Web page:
The writing is what wins this book the Newbery Award. A reader doesn't need the illustrations to form a visual in their mind, the look, the feel, and the emotion of Eskimo life in a frozen land are so well written that they almost become a part of you. The story looks into Eskimo life, but also into the lives of wolves, helping readers to understand that every animal has a way of communicating, if we only take the time to listen.The human story is both heartbreaking and motivating. A girl runs away from a fate she hasn't chosen, to try and make her own way. Though I'm not sure that attempted rape (or being a runaway) is the right thing to include in a book for younger readers, it is important to understand that the book is meant to be read in the culture for which it was intended. Julie is a strong character who decides to protect herself, find her own destiny and makes out on her own in a way she has learned to do from her own people. Though her plans change as she journeys onward, she never loses her determination.I can see where some would prefer to read the book before giving it to a young reader, but this is still a book worthy of the golden badge it has earned on its cover. When shared together, this is a story of strength, and the bonds between humans and nature that can not be missed.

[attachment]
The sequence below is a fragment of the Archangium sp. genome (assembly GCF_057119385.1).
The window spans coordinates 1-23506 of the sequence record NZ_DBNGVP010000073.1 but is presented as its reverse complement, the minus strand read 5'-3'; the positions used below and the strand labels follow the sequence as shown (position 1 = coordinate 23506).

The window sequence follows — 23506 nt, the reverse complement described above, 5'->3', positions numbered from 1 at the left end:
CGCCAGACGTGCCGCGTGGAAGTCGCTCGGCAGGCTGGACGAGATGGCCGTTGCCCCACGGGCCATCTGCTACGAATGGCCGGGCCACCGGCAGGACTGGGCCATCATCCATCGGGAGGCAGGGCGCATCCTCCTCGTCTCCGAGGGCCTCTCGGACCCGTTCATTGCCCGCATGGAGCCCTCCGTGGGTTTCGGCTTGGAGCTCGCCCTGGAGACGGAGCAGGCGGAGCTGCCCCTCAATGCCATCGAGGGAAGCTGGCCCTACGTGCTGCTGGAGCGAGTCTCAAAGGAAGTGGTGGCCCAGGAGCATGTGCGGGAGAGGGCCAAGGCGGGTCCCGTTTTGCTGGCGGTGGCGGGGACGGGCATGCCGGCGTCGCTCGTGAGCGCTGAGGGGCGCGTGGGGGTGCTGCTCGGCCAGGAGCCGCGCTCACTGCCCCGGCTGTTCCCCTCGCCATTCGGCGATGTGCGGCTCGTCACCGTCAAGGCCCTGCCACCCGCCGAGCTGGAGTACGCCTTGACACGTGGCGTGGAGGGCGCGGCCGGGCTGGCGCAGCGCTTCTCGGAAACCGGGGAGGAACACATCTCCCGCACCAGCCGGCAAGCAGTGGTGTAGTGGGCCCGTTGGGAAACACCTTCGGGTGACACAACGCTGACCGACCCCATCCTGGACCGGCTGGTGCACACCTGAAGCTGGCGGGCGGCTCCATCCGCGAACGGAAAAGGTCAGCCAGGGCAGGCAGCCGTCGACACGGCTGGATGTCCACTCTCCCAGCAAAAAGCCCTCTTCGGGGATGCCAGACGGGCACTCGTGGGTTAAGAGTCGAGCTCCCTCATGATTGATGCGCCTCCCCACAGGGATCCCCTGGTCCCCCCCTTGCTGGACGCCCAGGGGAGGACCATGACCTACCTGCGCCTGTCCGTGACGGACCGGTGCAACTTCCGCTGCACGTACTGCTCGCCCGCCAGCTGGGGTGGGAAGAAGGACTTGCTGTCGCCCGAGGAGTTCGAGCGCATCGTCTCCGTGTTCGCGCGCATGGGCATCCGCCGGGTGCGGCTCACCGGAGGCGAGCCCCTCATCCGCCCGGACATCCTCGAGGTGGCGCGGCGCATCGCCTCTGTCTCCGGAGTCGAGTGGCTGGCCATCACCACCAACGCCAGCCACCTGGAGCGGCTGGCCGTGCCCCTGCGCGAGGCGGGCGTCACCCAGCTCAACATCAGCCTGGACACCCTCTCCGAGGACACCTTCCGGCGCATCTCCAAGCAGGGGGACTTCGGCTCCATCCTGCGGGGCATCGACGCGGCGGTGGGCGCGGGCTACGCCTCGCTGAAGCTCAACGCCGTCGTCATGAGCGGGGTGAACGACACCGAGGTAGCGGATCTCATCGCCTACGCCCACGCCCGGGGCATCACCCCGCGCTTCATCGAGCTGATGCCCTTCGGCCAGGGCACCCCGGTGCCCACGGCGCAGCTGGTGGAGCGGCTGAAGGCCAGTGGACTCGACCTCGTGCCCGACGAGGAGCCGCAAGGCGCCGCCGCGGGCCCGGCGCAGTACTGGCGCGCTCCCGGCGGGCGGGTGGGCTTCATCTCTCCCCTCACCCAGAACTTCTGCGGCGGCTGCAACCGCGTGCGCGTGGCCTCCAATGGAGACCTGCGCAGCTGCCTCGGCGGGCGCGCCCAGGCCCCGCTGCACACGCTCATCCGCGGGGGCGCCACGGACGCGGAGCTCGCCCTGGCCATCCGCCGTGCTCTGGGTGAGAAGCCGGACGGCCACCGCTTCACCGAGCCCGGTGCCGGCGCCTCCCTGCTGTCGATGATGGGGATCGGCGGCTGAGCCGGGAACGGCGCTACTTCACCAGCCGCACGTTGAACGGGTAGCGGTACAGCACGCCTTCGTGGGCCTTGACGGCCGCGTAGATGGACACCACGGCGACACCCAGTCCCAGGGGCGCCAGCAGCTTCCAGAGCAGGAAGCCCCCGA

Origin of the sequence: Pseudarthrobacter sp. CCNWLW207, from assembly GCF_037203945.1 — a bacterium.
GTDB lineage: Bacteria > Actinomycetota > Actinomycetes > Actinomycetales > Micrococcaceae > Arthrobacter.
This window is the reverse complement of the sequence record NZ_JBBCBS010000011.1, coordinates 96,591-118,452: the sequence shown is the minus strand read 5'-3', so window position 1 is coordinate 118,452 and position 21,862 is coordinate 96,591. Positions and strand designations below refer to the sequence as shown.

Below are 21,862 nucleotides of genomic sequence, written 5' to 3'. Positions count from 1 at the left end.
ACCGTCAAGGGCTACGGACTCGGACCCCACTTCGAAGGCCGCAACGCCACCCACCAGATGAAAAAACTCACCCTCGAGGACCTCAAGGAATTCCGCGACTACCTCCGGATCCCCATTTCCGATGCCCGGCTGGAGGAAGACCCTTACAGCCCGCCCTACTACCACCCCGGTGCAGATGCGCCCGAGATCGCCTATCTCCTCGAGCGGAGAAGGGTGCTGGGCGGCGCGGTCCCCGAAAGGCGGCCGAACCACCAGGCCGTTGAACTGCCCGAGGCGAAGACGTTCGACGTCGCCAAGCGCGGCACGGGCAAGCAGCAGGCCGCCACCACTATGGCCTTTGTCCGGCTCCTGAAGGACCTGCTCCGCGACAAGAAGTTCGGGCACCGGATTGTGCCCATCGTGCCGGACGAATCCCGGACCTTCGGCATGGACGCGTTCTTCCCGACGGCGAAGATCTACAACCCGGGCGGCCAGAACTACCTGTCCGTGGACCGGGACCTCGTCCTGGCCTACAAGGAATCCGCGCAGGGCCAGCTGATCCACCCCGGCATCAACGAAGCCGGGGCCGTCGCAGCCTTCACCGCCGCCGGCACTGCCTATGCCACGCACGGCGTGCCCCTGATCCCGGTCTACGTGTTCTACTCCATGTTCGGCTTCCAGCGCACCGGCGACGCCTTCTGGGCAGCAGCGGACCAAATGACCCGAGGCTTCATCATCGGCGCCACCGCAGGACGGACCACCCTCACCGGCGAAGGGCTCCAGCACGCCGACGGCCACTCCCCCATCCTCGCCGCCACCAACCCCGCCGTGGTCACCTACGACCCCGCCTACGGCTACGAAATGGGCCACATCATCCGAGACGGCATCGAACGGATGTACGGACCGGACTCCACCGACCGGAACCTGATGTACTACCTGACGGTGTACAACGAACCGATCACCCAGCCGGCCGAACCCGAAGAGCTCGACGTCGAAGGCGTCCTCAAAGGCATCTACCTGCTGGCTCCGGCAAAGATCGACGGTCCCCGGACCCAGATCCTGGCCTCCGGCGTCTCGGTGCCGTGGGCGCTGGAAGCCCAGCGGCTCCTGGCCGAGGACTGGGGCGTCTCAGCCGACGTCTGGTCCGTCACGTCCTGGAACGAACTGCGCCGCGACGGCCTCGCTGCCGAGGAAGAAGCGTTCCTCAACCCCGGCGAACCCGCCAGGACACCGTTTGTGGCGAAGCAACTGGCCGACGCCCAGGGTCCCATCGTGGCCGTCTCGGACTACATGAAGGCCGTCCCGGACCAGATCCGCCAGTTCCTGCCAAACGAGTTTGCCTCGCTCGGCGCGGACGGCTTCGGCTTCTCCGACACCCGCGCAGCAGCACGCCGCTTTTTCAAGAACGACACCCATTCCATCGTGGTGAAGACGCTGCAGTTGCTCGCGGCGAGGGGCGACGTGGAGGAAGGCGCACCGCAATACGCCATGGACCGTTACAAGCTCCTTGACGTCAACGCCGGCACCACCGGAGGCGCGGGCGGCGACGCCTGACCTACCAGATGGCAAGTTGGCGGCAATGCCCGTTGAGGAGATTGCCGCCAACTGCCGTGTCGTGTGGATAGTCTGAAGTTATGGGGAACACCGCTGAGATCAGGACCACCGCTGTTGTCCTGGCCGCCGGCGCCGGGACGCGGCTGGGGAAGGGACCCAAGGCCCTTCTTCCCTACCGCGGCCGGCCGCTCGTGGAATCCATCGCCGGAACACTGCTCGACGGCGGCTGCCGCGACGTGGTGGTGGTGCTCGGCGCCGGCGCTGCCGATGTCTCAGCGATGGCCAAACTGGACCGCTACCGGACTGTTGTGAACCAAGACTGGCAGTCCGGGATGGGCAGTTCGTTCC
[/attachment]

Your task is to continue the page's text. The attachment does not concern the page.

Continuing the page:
• (3/5)
    Miyax is a young Eskimo caught between two worlds. On one side she lives a traditional Eskimo way of life; on the other she is English speaking Julie with a pen pal in San Francisco. Her mother is dead and her father has disappeared. Miyax flees from an arranged marriage across the North Slopes of Alaska. A week later she finds herself completely lost in the wilderness. A wolf pack provides her only chance of survival. Miyax studies the complexities of the pack, and learns about their behaviours. In time she is accepted by the pack A fascinating insight into the traditional Eskimo way of life, detailed and well researched.